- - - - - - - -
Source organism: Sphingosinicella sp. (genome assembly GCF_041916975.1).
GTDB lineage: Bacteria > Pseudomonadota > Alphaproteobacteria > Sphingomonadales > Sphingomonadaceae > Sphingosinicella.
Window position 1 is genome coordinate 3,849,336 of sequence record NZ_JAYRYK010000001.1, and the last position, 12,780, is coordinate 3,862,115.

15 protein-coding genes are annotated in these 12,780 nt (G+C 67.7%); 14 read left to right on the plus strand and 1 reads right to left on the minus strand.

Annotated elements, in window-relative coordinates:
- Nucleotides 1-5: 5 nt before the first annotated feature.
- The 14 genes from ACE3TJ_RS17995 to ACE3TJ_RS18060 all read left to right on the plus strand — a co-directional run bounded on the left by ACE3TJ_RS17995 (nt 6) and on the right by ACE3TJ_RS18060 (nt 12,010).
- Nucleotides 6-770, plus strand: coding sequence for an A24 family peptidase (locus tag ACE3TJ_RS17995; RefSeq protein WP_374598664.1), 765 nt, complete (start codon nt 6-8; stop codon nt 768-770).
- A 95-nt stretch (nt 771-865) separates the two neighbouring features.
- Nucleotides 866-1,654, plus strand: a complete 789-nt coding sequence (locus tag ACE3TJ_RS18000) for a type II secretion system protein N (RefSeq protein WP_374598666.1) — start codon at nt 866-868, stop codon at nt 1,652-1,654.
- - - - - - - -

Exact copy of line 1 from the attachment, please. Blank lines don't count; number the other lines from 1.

Source organism: Sphingosinicella sp. (genome assembly GCF_041916975.1).